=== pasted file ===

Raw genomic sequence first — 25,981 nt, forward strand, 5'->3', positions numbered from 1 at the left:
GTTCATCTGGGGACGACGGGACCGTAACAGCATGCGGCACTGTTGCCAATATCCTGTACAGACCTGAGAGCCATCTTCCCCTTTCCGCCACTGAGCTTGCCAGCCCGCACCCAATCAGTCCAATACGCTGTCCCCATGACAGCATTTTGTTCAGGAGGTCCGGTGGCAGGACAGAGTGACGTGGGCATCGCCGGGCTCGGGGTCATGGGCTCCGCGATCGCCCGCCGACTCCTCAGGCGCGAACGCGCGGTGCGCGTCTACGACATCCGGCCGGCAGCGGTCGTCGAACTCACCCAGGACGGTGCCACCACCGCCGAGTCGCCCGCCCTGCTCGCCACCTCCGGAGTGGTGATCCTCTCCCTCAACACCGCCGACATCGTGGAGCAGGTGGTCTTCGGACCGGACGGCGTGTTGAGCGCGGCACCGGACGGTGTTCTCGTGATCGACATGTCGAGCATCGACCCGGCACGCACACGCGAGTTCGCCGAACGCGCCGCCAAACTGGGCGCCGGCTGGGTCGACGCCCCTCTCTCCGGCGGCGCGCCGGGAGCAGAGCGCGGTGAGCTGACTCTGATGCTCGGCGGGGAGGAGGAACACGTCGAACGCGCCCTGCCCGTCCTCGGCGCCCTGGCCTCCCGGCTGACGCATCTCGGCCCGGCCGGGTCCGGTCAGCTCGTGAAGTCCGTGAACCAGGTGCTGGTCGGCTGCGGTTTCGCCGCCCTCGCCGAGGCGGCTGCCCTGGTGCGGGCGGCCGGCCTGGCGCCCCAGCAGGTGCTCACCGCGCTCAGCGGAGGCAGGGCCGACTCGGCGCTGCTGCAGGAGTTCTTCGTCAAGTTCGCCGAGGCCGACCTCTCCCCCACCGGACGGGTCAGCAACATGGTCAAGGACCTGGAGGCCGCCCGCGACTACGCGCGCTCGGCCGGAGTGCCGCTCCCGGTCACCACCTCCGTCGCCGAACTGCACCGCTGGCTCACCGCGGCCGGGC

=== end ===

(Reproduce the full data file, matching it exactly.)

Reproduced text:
Raw genomic sequence first — 25,981 nt, forward strand, 5'->3', positions numbered from 1 at the left:
GTTCATCTGGGGACGACGGGACCGTAACAGCATGCGGCACTGTTGCCAATATCCTGTACAGACCTGAGAGCCATCTTCCCCTTTCCGCCACTGAGCTTGCCAGCCCGCACCCAATCAGTCCAATACGCTGTCCCCATGACAGCATTTTGTTCAGGAGGTCCGGTGGCAGGACAGAGTGACGTGGGCATCGCCGGGCTCGGGGTCATGGGCTCCGCGATCGCCCGCCGACTCCTCAGGCGCGAACGCGCGGTGCGCGTCTACGACATCCGGCCGGCAGCGGTCGTCGAACTCACCCAGGACGGTGCCACCACCGCCGAGTCGCCCGCCCTGCTCGCCACCTCCGGAGTGGTGATCCTCTCCCTCAACACCGCCGACATCGTGGAGCAGGTGGTCTTCGGACCGGACGGCGTGTTGAGCGCGGCACCGGACGGTGTTCTCGTGATCGACATGTCGAGCATCGACCCGGCACGCACACGCGAGTTCGCCGAACGCGCCGCCAAACTGGGCGCCGGCTGGGTCGACGCCCCTCTCTCCGGCGGCGCGCCGGGAGCAGAGCGCGGTGAGCTGACTCTGATGCTCGGCGGGGAGGAGGAACACGTCGAACGCGCCCTGCCCGTCCTCGGCGCCCTGGCCTCCCGGCTGACGCATCTCGGCCCGGCCGGGTCCGGTCAGCTCGTGAAGTCCGTGAACCAGGTGCTGGTCGGCTGCGGTTTCGCCGCCCTCGCCGAGGCGGCTGCCCTGGTGCGGGCGGCCGGCCTGGCGCCCCAGCAGGTGCTCACCGCGCTCAGCGGAGGCAGGGCCGACTCGGCGCTGCTGCAGGAGTTCTTCGTCAAGTTCGCCGAGGCCGACCTCTCCCCCACCGGACGGGTCAGCAACATGGTCAAGGACCTGGAGGCCGCCCGCGACTACGCGCGCTCGGCCGGAGTGCCGCTCCCGGTCACCACCTCCGTCGCCGAACTGCACCGCTGGCTCACCGCGGCCGGGC